taarab


Also found in: Wikipedia.

taarab

A musical style popular among the Swahili-speaking peoples of East Africa that emerged from a fusion of Egyptian and Indian melodies with African rhythms.
References in periodicals archive ?
class="MsoNormalOn Friday, the band will move down to the traditional square of Lamu Town, where they will alternate with the Al Noor Sunny Taarab band, a popular local outfit.
In the Taarab category, Kimilili Girls Primary from Western emerged the best with 89 per cent followed by Kitale School at 88 per cent while Isbania Primary from Migori came third with 87 per cent.
Elite Seef Residence & Hotel holds a weekly 'Grill and Taarab Night' every Friday from 7pm to 11pm with live Arabic entertainment and live grills.
They mainly occur in celebratory contexts such as weddings, kitchen parties, taarab music, send offs and female dances where groups of women or people are involved.
Over the years, many other musicians have produced songs ranging from Zilizopendwa, rap, gospel, R & B to Taarab. Today, Bongo genre has a huge following in the entire East Africa and many parts of the world.
(15) In her work on taarab, a popular music genre in Tanzania, Askew aptly demonstrates how, despite attempts by political parties to co-opt the genre for propaganda purposes, audience members, especially women, continue to interpret songs according to their own 'politics of the personal' and use taarab performance as a way to reconfigure social relations.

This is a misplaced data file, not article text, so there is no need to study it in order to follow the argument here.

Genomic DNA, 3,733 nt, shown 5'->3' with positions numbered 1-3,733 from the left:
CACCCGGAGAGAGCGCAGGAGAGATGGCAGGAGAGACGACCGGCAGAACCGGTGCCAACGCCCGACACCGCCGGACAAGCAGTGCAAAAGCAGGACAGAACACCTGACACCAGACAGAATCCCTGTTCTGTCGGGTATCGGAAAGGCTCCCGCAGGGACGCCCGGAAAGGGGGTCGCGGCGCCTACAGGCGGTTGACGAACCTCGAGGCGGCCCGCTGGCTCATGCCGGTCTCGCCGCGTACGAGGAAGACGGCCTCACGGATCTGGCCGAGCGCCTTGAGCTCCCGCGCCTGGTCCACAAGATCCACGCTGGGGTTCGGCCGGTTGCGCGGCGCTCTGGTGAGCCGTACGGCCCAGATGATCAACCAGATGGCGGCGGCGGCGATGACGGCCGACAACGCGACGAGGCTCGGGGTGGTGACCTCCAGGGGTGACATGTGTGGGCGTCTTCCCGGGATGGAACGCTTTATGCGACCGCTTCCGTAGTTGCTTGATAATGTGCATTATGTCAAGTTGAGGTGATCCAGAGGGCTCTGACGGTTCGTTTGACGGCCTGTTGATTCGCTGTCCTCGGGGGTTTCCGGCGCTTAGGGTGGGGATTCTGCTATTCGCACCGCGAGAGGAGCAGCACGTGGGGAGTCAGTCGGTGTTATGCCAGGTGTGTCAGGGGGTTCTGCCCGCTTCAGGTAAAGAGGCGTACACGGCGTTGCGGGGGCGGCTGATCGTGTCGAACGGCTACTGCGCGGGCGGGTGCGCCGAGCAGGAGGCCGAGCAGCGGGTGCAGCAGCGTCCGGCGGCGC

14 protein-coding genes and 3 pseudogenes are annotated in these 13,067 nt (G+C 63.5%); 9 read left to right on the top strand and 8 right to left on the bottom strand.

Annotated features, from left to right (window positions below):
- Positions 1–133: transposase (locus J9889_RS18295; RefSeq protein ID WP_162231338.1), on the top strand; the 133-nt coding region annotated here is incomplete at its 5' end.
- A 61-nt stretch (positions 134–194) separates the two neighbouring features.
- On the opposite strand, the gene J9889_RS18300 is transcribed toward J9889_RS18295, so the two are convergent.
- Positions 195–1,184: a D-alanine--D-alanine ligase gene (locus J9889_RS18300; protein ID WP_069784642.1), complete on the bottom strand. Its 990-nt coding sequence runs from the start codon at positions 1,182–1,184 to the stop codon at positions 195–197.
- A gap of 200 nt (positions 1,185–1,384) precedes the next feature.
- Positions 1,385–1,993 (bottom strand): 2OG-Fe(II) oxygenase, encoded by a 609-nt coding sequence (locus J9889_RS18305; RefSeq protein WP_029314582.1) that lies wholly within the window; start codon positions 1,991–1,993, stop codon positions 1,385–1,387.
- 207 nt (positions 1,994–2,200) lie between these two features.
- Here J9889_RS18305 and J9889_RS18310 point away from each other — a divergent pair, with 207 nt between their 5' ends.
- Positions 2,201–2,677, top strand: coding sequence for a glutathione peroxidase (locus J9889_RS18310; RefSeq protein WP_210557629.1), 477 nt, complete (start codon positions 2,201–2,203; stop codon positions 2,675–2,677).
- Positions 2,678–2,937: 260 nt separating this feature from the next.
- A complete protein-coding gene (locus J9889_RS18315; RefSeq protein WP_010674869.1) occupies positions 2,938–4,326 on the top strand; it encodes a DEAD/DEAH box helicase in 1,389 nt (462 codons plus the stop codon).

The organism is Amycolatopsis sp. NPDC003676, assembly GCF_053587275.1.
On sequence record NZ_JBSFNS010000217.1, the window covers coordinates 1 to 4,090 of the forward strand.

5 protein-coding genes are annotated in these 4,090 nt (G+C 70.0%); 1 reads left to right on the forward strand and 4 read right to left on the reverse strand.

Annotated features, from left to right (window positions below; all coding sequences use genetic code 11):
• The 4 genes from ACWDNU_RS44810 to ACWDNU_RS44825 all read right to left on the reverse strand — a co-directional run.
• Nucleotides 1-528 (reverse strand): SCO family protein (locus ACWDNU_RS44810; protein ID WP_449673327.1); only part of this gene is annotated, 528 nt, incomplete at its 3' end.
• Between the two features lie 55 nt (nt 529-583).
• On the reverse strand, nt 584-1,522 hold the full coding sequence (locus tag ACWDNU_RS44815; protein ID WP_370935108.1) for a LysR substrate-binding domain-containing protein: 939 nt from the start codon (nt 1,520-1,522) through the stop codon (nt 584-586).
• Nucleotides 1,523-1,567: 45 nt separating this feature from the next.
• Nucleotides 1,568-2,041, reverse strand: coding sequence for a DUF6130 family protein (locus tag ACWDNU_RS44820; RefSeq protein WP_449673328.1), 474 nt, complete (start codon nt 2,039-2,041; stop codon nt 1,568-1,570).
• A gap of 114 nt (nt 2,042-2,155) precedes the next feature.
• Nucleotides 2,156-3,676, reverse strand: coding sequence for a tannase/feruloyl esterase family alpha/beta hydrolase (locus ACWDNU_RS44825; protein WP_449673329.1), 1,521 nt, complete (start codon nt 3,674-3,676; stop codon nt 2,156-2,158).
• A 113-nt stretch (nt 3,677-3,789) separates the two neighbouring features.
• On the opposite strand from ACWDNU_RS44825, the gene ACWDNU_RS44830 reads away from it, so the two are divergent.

On the night of 5 April 2014, the Taarab music star, Mohammed Juma Bhalo (pictured, right), passed away.
The lovers and fans of Taarab were there to savour a quality and original old tunes of the classic Maghreb music and the association of Arab and Andalusian music; a mixture of Arab, Berber and Spanish musical traditions.
Taarab music in Zanzibar in the twentieth century: a story of "old is gold" and flying spirits.
aboobaz 'male cousin' taboobaz 'female cousin' ageelim 'male orphan' tageelim 'female orphan' aarab 'Arab man' taarab 'Arab woman' ateef[i.sup.n] 'Hausa man' tateef[i.sup.n] 'Hausa woman' a?ik?[a.sup.n] 'male enemy' ta?ik?[a.sup.n] 'female enemy' This is found with only two nouns of non-Tuareg origin:
cerddoriaeth o'r enw taarab, gyda'i sigl urddasol, braf.
Among their topics are code-switching in the contemporary Kenyan novel after 2000, a feminist stylistic approach to the Swahili fiction of Ben Mtobwa, metaphor and the economy of hope in Jared Angira's Lament of the Silent & Other Poems (2004), changing faces of the extended metaphorical frame of Taarab lyrics, and opposing influences of tradition and modernity in Somali drama.